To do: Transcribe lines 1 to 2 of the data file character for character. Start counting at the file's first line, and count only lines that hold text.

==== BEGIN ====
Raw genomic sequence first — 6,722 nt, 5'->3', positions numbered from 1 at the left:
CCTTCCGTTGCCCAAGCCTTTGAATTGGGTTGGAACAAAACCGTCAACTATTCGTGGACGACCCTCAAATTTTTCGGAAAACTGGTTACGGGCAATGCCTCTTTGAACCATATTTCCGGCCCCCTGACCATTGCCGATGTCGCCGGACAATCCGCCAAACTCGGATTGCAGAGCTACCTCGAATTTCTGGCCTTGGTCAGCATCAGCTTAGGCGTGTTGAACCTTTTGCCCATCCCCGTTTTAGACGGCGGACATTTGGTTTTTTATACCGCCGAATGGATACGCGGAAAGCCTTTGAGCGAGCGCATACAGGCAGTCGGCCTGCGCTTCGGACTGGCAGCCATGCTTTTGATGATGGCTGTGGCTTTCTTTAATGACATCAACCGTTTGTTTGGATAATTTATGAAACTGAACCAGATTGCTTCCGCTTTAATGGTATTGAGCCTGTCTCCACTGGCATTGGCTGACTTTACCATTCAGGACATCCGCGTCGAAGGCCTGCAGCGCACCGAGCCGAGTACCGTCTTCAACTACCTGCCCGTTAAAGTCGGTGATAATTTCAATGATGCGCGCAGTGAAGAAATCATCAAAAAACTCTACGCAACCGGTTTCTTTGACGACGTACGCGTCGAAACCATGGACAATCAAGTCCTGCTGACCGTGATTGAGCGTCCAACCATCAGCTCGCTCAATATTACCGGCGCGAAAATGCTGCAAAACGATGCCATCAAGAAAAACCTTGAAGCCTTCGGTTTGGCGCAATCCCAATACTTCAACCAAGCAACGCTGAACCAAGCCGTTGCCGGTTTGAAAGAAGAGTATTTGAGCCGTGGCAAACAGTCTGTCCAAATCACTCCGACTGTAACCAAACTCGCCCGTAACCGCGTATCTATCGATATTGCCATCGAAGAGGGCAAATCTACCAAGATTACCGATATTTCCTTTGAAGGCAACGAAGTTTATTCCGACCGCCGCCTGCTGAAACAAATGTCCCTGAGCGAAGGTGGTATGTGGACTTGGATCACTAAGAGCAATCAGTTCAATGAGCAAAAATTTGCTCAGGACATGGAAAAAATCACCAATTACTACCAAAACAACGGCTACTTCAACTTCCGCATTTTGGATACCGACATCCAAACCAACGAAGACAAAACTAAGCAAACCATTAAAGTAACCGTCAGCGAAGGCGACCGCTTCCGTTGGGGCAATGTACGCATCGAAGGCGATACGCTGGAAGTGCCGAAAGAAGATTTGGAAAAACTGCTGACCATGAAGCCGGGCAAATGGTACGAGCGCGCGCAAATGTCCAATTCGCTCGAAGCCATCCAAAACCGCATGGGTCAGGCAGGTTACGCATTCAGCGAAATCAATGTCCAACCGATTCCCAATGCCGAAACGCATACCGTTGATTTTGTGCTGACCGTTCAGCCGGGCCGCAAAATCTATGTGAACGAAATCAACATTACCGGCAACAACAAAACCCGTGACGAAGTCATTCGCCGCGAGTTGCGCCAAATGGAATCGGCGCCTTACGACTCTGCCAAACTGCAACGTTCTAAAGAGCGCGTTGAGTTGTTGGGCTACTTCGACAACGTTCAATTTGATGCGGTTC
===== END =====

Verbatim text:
Raw genomic sequence first — 6,722 nt, 5'->3', positions numbered from 1 at the left:
CCTTCCGTTGCCCAAGCCTTTGAATTGGGTTGGAACAAAACCGTCAACTATTCGTGGACGACCCTCAAATTTTTCGGAAAACTGGTTACGGGCAATGCCTCTTTGAACCATATTTCCGGCCCCCTGACCATTGCCGATGTCGCCGGACAATCCGCCAAACTCGGATTGCAGAGCTACCTCGAATTTCTGGCCTTGGTCAGCATCAGCTTAGGCGTGTTGAACCTTTTGCCCATCCCCGTTTTAGACGGCGGACATTTGGTTTTTTATACCGCCGAATGGATACGCGGAAAGCCTTTGAGCGAGCGCATACAGGCAGTCGGCCTGCGCTTCGGACTGGCAGCCATGCTTTTGATGATGGCTGTGGCTTTCTTTAATGACATCAACCGTTTGTTTGGATAATTTATGAAACTGAACCAGATTGCTTCCGCTTTAATGGTATTGAGCCTGTCTCCACTGGCATTGGCTGACTTTACCATTCAGGACATCCGCGTCGAAGGCCTGCAGCGCACCGAGCCGAGTACCGTCTTCAACTACCTGCCCGTTAAAGTCGGTGATAATTTCAATGATGCGCGCAGTGAAGAAATCATCAAAAAACTCTACGCAACCGGTTTCTTTGACGACGTACGCGTCGAAACCATGGACAATCAAGTCCTGCTGACCGTGATTGAGCGTCCAACCATCAGCTCGCTCAATATTACCGGCGCGAAAATGCTGCAAAACGATGCCATCAAGAAAAACCTTGAAGCCTTCGGTTTGGCGCAATCCCAATACTTCAACCAAGCAACGCTGAACCAAGCCGTTGCCGGTTTGAAAGAAGAGTATTTGAGCCGTGGCAAACAGTCTGTCCAAATCACTCCGACTGTAACCAAACTCGCCCGTAACCGCGTATCTATCGATATTGCCATCGAAGAGGGCAAATCTACCAAGATTACCGATATTTCCTTTGAAGGCAACGAAGTTTATTCCGACCGCCGCCTGCTGAAACAAATGTCCCTGAGCGAAGGTGGTATGTGGACTTGGATCACTAAGAGCAATCAGTTCAATGAGCAAAAATTTGCTCAGGACATGGAAAAAATCACCAATTACTACCAAAACAACGGCTACTTCAACTTCCGCATTTTGGATACCGACATCCAAACCAACGAAGACAAAACTAAGCAAACCATTAAAGTAACCGTCAGCGAAGGCGACCGCTTCCGTTGGGGCAATGTACGCATCGAAGGCGATACGCTGGAAGTGCCGAAAGAAGATTTGGAAAAACTGCTGACCATGAAGCCGGGCAAATGGTACGAGCGCGCGCAAATGTCCAATTCGCTCGAAGCCATCCAAAACCGCATGGGTCAGGCAGGTTACGCATTCAGCGAAATCAATGTCCAACCGATTCCCAATGCCGAAACGCATACCGTTGATTTTGTGCTGACCGTTCAGCCGGGCCGCAAAATCTATGTGAACGAAATCAACATTACCGGCAACAACAAAACCCGTGACGAAGTCATTCGCCGCGAGTTGCGCCAAATGGAATCGGCGCCTTACGACTCTGCCAAACTGCAACGTTCTAAAGAGCGCGTTGAGTTGTTGGGCTACTTCGACAACGTTCAATTTGATGCGGTTC